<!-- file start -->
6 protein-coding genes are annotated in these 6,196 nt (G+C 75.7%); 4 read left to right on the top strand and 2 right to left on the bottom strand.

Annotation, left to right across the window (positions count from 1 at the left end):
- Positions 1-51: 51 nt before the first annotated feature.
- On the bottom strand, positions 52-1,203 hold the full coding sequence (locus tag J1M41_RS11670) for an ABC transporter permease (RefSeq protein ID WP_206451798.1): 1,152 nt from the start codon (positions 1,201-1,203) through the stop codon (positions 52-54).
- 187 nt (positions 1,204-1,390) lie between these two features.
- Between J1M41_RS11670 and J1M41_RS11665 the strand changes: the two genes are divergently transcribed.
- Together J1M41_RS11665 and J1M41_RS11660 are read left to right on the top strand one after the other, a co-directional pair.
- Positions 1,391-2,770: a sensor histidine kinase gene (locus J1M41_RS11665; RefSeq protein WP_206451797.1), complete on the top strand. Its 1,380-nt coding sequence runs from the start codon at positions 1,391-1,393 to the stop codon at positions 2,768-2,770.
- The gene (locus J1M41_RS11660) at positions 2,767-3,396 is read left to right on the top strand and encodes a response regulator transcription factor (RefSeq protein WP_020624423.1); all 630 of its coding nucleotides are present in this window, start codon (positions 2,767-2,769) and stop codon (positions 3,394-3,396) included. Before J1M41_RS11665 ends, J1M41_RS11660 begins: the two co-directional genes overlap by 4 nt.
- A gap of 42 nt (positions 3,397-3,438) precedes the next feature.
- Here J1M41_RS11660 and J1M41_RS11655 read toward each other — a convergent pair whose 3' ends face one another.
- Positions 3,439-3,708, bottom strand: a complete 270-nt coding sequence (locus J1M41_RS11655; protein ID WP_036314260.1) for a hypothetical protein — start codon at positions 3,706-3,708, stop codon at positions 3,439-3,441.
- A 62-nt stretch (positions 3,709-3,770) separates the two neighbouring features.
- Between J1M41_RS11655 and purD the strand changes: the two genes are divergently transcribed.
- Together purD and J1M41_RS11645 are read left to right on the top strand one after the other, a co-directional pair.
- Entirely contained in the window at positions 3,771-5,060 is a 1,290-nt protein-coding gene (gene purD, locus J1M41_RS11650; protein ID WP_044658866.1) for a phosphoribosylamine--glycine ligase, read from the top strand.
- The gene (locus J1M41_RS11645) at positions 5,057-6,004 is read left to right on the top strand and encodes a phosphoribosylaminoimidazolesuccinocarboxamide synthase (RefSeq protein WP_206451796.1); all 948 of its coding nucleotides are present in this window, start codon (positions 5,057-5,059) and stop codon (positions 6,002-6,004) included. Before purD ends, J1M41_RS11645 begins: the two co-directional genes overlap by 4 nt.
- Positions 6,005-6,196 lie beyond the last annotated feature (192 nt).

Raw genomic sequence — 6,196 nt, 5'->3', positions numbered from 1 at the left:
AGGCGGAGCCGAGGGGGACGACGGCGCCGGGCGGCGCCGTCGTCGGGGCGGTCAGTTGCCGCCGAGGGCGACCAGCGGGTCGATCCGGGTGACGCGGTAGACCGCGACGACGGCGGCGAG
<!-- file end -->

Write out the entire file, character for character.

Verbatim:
6 protein-coding genes are annotated in these 6,196 nt (G+C 75.7%); 4 read left to right on the top strand and 2 right to left on the bottom strand.

Annotation, left to right across the window (positions count from 1 at the left end):
- Positions 1-51: 51 nt before the first annotated feature.
- On the bottom strand, positions 52-1,203 hold the full coding sequence (locus tag J1M41_RS11670) for an ABC transporter permease (RefSeq protein ID WP_206451798.1): 1,152 nt from the start codon (positions 1,201-1,203) through the stop codon (positions 52-54).
- 187 nt (positions 1,204-1,390) lie between these two features.
- Between J1M41_RS11670 and J1M41_RS11665 the strand changes: the two genes are divergently transcribed.
- Together J1M41_RS11665 and J1M41_RS11660 are read left to right on the top strand one after the other, a co-directional pair.
- Positions 1,391-2,770: a sensor histidine kinase gene (locus J1M41_RS11665; RefSeq protein WP_206451797.1), complete on the top strand. Its 1,380-nt coding sequence runs from the start codon at positions 1,391-1,393 to the stop codon at positions 2,768-2,770.
- The gene (locus J1M41_RS11660) at positions 2,767-3,396 is read left to right on the top strand and encodes a response regulator transcription factor (RefSeq protein WP_020624423.1); all 630 of its coding nucleotides are present in this window, start codon (positions 2,767-2,769) and stop codon (positions 3,394-3,396) included. Before J1M41_RS11665 ends, J1M41_RS11660 begins: the two co-directional genes overlap by 4 nt.
- A gap of 42 nt (positions 3,397-3,438) precedes the next feature.
- Here J1M41_RS11660 and J1M41_RS11655 read toward each other — a convergent pair whose 3' ends face one another.
- Positions 3,439-3,708, bottom strand: a complete 270-nt coding sequence (locus J1M41_RS11655; protein ID WP_036314260.1) for a hypothetical protein — start codon at positions 3,706-3,708, stop codon at positions 3,439-3,441.
- A 62-nt stretch (positions 3,709-3,770) separates the two neighbouring features.
- Between J1M41_RS11655 and purD the strand changes: the two genes are divergently transcribed.
- Together purD and J1M41_RS11645 are read left to right on the top strand one after the other, a co-directional pair.
- Entirely contained in the window at positions 3,771-5,060 is a 1,290-nt protein-coding gene (gene purD, locus J1M41_RS11650; protein ID WP_044658866.1) for a phosphoribosylamine--glycine ligase, read from the top strand.
- The gene (locus J1M41_RS11645) at positions 5,057-6,004 is read left to right on the top strand and encodes a phosphoribosylaminoimidazolesuccinocarboxamide synthase (RefSeq protein WP_206451796.1); all 948 of its coding nucleotides are present in this window, start codon (positions 5,057-5,059) and stop codon (positions 6,002-6,004) included. Before purD ends, J1M41_RS11645 begins: the two co-directional genes overlap by 4 nt.
- Positions 6,005-6,196 lie beyond the last annotated feature (192 nt).

Raw genomic sequence — 6,196 nt, 5'->3', positions numbered from 1 at the left:
AGGCGGAGCCGAGGGGGACGACGGCGCCGGGCGGCGCCGTCGTCGGGGCGGTCAGTTGCCGCCGAGGGCGACCAGCGGGTCGATCCGGGTGACGCGGTAGACCGCGACGACGGCGGCGAG